Kerry Moves to Help Turkey and Israel to Restore Ties

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ISTANBUL -- Secretary of State John Kerry arrived in Istanbul early Sunday morning to encourage Prime Minister Recep Tayyip Erdogan of Turkey to move ahead with his commitment to normalize relations with Israel.

President Obama brokered an agreement between Israel and Turkey to restore their ties during his visit to Jerusalem last month.

Turkey and Israel's diplomatic ties had been frozen since 2010 after nine Turks were killed when the Israeli military intercepted a Turkish ship that was trying to run the blockade on supplies to Gaza. But no sooner was the new agreement announced than Mr. Erodogan boasted that it underscored Turkey's regional clout, and concerns emerged that there could be problems fulfilling the agreement.

Mr. Kerry plans to meet with Foreign Minister Ahmet Davutoglu and Mr. Erdogan, who is scheduled to visit Washington next month for discussions with President Obama.

A State Department official said Mr. Kerry planned to "encourage Turkey to expeditiously implement its agreement with Israel and fully normalize their relationship." Among other steps, the agreement calls for an exchange of Turkish and Israeli ambassadors.

Other issues on Mr. Kerry's agenda in Istanbul concern Turkey's role in continuing to accept Syrians who have fled the civil war in their own country. There are 180,000 Syrians in Turkey, but the United Nations's refugee agency recently criticized Turkey for sending home at least 130 refugees after unrest at a refugee camp. And the United States wants Turkey to keep its borders open to Syrians who are trying to escape the fighting in their country.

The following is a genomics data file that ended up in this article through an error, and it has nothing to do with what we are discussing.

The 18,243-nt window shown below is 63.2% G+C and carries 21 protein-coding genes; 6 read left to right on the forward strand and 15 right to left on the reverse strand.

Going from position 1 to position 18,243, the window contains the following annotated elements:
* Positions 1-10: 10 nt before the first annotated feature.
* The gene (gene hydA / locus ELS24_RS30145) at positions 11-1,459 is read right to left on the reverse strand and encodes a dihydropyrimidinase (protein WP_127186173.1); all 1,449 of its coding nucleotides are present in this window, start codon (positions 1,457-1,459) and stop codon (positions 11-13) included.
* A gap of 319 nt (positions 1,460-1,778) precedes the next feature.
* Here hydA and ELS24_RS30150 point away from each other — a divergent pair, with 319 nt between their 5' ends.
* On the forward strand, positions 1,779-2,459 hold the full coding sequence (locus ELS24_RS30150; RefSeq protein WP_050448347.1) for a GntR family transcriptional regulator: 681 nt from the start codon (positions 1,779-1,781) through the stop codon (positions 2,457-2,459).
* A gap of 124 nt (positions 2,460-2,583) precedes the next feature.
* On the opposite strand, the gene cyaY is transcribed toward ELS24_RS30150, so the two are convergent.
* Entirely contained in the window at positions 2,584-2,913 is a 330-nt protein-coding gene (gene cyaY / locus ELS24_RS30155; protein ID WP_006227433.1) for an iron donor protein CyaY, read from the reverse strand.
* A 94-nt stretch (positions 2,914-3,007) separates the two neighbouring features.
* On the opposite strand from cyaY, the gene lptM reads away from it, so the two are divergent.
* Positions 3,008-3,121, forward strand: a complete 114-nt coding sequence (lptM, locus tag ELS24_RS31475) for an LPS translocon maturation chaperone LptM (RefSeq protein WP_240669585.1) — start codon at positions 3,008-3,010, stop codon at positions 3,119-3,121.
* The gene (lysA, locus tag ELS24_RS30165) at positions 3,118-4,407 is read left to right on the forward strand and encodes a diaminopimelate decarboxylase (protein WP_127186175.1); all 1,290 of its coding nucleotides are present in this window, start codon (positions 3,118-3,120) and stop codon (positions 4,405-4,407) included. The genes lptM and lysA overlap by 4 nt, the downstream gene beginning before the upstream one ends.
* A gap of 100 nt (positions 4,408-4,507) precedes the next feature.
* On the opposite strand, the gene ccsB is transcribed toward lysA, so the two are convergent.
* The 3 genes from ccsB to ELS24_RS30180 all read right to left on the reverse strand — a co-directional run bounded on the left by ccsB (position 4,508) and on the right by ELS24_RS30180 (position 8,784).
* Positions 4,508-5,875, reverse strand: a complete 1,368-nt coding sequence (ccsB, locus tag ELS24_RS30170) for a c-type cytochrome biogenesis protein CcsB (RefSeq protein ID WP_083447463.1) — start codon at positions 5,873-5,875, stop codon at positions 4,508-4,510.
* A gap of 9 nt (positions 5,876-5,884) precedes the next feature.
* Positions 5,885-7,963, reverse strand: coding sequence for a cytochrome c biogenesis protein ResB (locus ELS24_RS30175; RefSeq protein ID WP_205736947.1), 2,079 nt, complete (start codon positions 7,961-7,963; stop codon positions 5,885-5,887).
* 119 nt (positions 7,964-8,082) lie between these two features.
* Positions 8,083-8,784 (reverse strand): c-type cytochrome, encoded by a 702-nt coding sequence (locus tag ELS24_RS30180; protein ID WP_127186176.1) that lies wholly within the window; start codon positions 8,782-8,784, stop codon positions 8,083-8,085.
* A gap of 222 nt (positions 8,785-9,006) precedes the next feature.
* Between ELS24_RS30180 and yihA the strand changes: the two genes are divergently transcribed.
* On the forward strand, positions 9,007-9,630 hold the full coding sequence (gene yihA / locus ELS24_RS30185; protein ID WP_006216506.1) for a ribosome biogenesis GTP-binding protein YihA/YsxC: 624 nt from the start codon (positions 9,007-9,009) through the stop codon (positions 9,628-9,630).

Mr. Kerry will also discuss support for the Syrian opposition. The secretary of state announced at a conference in Rome in late February that the United States would provide nonlethal assistance, specifically medical supplies and food rations, to the armed Syrian opposition. That assistance has not yet come through, though it is expected to arrived soon.

Mr. Kerry also plans to take up Turkey's fraught relations with Iraq. To the consternation of the Shiite-dominated Iraqi government in Baghdad, Turkey has been discussing the establishment of a direct oil pipeline to the semiautonomous Kurdish region in northern Iraq.

After his meetings in Turkey, Mr. Kerry will head to Israel for talks with Israeli and Palestinian officials.

world

This article originally appeared in The New York Times.


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